Zuli Brings Smart Home to Your Pocket (via the Smartphone)
Zuli thinks the smart phone is the Trojan Horse for home automation. Now, it has seed funding to advance that idea.
The San Francisco-based company today said it has raised $1.65 million from investors including Menlo Ventures, Winklevoss Capital, Logitech, DeNA, XG Ventures, and angel investors. With the money, Zuli will be able to expand its team and deliver its first product: a smart plug, which it intends to send to beta customers in the coming weeks, CEO and co-founder Taylor Umphreys says.
It might be hard to get excited about a smart plug—a little gadget that plugs into a wall socket. People can plug an appliance or lamp into the smart plug, which connects to a wireless network. But Zuli has an interesting technical approach that could help spread home automation and energy efficiency.
Its smart plugs use the wireless protocol Bluetooth Low Energy to communicate with other smart plugs and a smartphone. Using an app, a consumer can set schedules and automate tasks based on where they are. For instance, the air conditioner can turn on when someone enters the front door, or the lights and coffee maker can be scheduled to turn on at a certain hour.
That’s not very different from what the growing number of other home-automation gear does. But Zuli’s approach doesn’t require people to install a hub for smart-home hardware, and the phone provides a straightforward way to detect a person’s location.
Typically, smart appliances or lights connect via Zigbee or WiFi to a hub, which uses a home broadband network to connect to the Internet. By creating a mesh network and using the smartphone as the main control device, Zuli users don’t need a dedicated hub.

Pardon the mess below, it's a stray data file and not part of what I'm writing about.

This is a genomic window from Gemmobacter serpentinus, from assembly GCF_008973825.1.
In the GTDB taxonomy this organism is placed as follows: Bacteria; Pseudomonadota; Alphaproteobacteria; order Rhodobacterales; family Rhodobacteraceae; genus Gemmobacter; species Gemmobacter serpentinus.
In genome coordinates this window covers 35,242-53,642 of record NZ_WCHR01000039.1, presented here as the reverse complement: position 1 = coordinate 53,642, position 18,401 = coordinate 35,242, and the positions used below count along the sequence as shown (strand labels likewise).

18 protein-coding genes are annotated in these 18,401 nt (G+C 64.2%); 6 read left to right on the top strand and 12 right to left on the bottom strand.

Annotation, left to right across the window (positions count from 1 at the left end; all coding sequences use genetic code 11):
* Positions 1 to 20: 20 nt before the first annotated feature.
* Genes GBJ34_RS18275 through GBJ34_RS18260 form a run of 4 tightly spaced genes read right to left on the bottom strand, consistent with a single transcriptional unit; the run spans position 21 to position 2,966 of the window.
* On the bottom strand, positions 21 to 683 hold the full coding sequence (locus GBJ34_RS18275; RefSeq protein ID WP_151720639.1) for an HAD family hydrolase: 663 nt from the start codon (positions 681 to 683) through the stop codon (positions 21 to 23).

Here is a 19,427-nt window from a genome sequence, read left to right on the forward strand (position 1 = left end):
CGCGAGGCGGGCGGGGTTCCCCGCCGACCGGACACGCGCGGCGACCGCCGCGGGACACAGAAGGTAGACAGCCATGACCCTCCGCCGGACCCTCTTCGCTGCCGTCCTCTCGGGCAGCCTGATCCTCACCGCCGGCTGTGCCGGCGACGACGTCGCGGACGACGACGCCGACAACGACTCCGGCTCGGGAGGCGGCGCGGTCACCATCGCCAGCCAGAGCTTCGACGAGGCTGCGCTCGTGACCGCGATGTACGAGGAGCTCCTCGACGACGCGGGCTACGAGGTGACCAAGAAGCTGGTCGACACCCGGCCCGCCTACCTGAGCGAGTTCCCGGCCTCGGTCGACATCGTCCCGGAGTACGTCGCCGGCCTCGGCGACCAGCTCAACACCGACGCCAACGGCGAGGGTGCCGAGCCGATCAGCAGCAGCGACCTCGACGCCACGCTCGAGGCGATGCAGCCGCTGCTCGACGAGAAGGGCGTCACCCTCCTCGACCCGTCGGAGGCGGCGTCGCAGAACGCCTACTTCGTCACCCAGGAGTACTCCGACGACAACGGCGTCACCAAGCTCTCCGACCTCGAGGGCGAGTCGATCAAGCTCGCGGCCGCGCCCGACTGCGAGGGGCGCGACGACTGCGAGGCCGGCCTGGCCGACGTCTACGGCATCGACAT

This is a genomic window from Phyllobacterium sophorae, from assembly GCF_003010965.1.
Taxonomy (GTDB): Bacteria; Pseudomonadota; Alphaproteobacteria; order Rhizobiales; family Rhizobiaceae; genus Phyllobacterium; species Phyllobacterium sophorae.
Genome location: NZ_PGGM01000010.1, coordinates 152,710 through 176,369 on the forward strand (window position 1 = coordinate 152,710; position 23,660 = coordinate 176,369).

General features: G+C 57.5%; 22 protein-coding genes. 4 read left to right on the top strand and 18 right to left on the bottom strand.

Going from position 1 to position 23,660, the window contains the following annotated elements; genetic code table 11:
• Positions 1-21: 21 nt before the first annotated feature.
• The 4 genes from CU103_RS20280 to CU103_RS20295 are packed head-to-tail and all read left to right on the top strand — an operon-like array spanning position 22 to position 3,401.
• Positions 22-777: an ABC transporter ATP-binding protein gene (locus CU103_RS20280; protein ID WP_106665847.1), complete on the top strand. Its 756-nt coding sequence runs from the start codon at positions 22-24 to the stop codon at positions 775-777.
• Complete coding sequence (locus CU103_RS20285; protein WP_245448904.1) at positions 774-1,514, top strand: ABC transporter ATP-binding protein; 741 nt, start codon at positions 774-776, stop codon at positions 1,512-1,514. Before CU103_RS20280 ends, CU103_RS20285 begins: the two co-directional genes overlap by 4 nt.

It’s a simpler installation and makes it easier to program devices, Umphreys says. “We really wanted to focus on the user experience because existing products are still really manual and are essentially making the phone a remote control,” he says. “But over time, that doesn’t really make life easier.”
The plugs are expected to cost $50 apiece, or $135 for a three-pack. The company’s technology allows Bluetooth to create a mesh network and work over a distance of about three meters. The company ran a successful Kickstarter campaign and worked out of the Plug and Play Tech Center incubator in Sunnyvale, CA.
The smart plugs also have occupancy sensors and can monitor how much energy different devices use. That means they can collect data to show how much energy an air conditioner uses during different hours of the day, for instance, or turn off electronics if no one is a room for a certain amount of time.
Creating apps to analyze energy data is one direction the company plans to go, Umphreys says. Another is exploring ways to use the WiFi in smartphones to connect to smart home gear from other companies.
People have been predicting that the smart home is about to take off for decades. And now, with cheaper hardware, it does appear to be finally gaining momentum. Until now, home automation has typically meant expensive and complex installations, often involving multiple pieces of equipment.
With smart plugs and clever apps, though, consumers can start experimenting with what works for them, whether it’s programming lights or setting thermostat schedules. That makes the lowly smart plug a little more exciting.
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